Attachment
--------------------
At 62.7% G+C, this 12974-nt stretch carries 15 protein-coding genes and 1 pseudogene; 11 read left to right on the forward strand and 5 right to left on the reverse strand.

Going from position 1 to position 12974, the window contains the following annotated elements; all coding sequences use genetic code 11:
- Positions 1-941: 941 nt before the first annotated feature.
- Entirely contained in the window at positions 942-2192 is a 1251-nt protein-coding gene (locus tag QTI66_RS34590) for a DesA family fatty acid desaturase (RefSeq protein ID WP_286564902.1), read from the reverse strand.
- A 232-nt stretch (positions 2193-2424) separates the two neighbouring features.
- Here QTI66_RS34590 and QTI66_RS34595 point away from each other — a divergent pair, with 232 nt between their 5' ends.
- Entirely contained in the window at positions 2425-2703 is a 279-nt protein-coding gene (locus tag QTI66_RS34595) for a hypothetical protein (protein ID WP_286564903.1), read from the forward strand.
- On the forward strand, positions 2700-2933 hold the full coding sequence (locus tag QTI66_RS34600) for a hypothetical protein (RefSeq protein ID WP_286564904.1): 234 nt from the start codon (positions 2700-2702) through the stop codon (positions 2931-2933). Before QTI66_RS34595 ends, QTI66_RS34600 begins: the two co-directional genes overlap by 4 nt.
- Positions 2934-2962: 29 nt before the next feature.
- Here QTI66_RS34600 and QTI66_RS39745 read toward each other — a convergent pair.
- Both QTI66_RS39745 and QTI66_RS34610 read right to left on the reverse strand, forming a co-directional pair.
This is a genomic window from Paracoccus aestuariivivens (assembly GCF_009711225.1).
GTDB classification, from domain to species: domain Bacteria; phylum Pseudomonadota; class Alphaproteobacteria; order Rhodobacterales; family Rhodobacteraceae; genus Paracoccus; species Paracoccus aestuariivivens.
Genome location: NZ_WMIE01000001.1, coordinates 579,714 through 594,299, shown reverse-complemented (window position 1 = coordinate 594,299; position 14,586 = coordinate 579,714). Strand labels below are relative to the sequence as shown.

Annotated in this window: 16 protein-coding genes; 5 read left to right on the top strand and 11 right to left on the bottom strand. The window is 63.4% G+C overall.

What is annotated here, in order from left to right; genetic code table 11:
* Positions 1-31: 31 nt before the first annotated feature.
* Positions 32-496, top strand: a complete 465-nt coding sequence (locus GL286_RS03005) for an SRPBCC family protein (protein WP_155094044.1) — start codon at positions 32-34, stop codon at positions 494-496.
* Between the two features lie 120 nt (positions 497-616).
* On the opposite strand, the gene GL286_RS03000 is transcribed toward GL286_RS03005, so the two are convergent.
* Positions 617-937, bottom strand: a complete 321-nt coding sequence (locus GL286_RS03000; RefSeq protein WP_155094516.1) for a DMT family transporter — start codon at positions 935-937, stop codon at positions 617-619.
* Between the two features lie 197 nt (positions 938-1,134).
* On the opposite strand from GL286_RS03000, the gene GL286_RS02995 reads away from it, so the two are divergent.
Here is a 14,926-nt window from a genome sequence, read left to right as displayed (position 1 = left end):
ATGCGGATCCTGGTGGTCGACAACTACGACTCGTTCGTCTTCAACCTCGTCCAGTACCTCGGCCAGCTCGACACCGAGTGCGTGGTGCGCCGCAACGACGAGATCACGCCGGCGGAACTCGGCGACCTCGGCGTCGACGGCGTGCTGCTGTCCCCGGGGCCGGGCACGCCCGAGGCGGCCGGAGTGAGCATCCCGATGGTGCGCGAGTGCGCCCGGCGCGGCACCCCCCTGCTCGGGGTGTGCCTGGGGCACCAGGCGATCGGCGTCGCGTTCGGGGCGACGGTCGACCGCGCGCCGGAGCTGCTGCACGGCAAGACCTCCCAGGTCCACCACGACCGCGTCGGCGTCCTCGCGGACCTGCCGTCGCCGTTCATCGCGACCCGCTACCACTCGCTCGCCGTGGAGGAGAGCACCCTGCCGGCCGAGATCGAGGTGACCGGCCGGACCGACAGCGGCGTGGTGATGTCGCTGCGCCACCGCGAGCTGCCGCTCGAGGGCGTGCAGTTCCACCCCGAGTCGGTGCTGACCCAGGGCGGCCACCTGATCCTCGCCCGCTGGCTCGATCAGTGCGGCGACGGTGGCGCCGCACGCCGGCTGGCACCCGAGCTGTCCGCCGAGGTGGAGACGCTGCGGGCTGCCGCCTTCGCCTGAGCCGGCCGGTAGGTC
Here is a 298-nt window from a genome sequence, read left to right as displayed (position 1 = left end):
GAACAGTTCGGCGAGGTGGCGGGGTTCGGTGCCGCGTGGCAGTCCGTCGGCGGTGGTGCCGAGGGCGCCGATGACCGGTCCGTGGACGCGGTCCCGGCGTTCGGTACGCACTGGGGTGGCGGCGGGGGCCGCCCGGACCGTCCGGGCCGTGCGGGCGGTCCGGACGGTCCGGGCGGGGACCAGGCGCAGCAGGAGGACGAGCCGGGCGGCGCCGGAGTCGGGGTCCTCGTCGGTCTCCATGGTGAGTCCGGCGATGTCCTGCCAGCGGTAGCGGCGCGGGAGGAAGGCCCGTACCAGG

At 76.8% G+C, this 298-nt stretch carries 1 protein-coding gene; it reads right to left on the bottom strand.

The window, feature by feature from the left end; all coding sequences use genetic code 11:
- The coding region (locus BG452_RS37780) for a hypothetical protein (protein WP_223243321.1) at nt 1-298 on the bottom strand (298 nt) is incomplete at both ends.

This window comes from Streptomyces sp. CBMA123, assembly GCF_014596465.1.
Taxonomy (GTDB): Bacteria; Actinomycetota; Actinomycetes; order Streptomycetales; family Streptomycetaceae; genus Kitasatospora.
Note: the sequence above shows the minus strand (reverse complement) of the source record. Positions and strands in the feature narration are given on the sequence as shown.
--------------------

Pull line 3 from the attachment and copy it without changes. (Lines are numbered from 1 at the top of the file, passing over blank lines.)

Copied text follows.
- Positions 1-941: 941 nt before the first annotated feature.